At the hour named, the expedition, with many a promise that the music should be sweet, departed hilariously: Will Burdock, the left-handed cricketer and hard-hitter, being leader; with Peter Bartholomew, potboy, John Girling, miller’s man, and Ned Thewk, gardener’s assistant, for lieutenants. On the march, silence was proclaimed, and partially enforced, after two fights against authority. Near the sign of King William’s Head, General Burdock called a halt, and betrayed irresolution with reference to the route to be adopted; but as none of his troop could at all share such a condition of mind in the neighbourhood of an inn, he was permitted to debate peacefully with his lieutenants, while the rest burst through the doors and hailed the landlord: a proceeding he was quickly induced to imitate. Thus, when the tail shows strongest decision of purpose, the head must follow.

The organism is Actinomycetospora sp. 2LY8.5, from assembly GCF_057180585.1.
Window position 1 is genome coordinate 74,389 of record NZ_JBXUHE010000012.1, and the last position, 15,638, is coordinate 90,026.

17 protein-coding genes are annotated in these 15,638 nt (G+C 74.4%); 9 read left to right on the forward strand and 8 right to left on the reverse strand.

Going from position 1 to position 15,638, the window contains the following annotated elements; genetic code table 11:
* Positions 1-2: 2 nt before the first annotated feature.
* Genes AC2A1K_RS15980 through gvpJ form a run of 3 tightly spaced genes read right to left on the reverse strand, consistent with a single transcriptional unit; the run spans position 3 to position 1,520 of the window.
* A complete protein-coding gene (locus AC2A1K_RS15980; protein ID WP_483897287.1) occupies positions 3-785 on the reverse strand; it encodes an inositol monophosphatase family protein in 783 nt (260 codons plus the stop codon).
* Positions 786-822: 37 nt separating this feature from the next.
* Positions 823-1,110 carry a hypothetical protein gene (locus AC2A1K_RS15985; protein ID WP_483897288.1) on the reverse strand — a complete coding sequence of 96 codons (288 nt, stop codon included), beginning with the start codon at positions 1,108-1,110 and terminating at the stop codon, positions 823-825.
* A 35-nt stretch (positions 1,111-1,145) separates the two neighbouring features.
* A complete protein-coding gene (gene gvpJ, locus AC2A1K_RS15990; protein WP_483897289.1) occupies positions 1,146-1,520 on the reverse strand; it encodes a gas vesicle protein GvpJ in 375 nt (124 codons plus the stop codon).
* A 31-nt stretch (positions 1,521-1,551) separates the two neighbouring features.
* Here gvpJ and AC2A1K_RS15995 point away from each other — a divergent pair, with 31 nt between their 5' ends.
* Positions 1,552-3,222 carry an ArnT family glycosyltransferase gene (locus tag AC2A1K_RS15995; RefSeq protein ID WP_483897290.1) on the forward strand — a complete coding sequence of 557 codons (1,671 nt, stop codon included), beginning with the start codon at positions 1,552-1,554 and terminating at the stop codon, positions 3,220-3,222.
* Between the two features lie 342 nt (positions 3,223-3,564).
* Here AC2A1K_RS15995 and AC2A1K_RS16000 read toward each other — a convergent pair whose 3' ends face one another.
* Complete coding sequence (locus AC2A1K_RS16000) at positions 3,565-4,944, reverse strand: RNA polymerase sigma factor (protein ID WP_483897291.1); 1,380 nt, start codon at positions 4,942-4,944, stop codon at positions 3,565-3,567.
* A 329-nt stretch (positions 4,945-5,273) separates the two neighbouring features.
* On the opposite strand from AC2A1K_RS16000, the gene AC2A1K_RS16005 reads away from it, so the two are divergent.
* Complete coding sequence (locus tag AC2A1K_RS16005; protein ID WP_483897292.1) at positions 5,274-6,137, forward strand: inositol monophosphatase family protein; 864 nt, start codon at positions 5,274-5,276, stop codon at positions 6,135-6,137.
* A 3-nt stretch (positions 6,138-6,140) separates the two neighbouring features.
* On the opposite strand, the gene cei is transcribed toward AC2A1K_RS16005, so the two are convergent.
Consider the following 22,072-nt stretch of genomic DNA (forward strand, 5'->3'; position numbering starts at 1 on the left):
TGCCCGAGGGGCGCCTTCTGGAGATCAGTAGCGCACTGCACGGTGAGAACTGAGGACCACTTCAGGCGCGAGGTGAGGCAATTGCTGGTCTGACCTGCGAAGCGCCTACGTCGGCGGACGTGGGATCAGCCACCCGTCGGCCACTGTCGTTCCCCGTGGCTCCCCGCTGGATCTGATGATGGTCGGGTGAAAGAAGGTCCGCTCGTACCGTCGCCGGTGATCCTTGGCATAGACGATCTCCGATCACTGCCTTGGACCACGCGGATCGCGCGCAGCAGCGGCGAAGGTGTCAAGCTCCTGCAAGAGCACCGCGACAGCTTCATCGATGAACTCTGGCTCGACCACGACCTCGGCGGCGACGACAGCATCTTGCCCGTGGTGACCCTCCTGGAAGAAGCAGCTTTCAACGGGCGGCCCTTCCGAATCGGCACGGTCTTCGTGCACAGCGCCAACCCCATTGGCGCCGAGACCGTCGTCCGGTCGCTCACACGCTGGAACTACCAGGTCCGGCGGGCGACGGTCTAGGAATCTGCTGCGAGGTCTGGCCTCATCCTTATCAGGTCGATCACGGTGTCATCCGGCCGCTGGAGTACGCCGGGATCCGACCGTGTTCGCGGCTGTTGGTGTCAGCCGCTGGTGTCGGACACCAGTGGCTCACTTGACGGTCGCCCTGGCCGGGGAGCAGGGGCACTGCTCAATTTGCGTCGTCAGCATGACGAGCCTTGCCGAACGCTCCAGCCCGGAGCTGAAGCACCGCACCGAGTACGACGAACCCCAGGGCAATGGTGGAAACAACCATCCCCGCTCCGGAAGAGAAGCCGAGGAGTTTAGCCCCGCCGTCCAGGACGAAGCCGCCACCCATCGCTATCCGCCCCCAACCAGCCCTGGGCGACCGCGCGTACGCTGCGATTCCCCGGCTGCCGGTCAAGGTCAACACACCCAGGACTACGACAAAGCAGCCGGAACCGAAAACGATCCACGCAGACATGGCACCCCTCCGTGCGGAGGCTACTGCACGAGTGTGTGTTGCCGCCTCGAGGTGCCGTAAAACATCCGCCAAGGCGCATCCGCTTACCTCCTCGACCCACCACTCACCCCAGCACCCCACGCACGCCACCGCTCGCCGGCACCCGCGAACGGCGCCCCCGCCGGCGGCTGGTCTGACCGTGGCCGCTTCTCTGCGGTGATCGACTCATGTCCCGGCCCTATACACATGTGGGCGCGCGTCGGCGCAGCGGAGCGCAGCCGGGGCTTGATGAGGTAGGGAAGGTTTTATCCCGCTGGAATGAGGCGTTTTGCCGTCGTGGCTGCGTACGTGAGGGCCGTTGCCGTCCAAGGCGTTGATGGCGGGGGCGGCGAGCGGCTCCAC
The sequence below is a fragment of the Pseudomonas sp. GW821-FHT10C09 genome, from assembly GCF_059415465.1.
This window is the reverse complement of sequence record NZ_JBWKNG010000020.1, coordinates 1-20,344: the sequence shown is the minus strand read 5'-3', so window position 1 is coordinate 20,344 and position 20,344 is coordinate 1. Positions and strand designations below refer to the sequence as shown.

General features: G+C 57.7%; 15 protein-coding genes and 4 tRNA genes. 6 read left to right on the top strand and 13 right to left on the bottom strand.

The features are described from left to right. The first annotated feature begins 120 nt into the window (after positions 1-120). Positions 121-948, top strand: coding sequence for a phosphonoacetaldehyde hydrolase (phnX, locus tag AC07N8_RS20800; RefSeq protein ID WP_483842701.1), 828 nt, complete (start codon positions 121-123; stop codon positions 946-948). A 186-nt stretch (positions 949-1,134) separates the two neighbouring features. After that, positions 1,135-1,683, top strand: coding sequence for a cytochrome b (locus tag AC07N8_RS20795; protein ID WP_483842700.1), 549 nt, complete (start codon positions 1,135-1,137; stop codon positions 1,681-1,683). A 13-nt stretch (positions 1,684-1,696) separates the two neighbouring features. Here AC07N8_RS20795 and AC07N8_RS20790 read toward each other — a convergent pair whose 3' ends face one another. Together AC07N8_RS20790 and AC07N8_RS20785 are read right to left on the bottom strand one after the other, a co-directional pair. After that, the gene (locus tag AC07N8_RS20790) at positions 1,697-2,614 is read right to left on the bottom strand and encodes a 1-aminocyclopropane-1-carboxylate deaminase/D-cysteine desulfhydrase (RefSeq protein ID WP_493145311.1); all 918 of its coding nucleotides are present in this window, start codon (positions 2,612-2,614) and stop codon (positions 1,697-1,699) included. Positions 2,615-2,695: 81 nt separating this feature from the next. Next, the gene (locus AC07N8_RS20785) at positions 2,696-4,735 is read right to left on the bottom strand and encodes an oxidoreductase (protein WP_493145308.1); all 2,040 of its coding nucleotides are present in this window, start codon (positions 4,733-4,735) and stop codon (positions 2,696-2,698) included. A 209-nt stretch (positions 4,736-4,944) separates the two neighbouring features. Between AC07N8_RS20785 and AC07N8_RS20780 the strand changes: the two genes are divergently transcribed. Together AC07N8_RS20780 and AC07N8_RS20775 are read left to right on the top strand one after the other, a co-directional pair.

An accurate oinometer, or method of determining what shall be the condition of the spirit of man according to the degrees of wine or beer in him, were surely of priceless service to us. For now must we, to be certain of our sanity and dignity, abstain, which is to clip, impoverish, imprison the soul: or else, taking wings of wine, we go aloft over capes, and islands, and seas, but are even as balloons that cannot make for any line, and are at the mercy of the winds—without a choice, save to come down by virtue of a collapse. Could we say to ourselves, in the great style, This is the point where desire to embrace humanity is merged in vindictiveness toward individuals: where radiant sweet temper culminates in tremendous wrath: where the treasures of anticipation, waxing riotous, arouse the memory of wrongs: in plain words, could we know positively, and from the hand of science, when we have had enough, we should stop. There is not a doubt that we should stop. It is so true we should stop, that, I am ready to say, ladies have no right to call us horrid names, and complain of us, till they have helped us to some such trustworthy scientific instrument as this which I have called for. In its absence, I am persuaded that the true natural oinometer is the hat. Were the hat always worn during potation; were ladies when they retire to place it on our heads, or, better still, chaplets of flowers; then, like the wise ancients, we should be able to tell to a nicety how far we had advanced in our dithyramb to the theme of fuddle and muddle. Unhappily the hat does not forewarn: it is simply indicative. I believe, nevertheless, that science might set to work upon it forthwith, and found a system. When you mark men drinking who wear their hats, and those hats are seen gradually beginning to hang on the backs of their heads, as from pegs, in the fashion of a fez, the bald projection of forehead looks jolly and frank: distrust that sign: the may-fly of the soul is then about to be gobbled up by the chub of the passions. A hat worn fez-fashion is a dangerous hat. A hat on the brows shows a man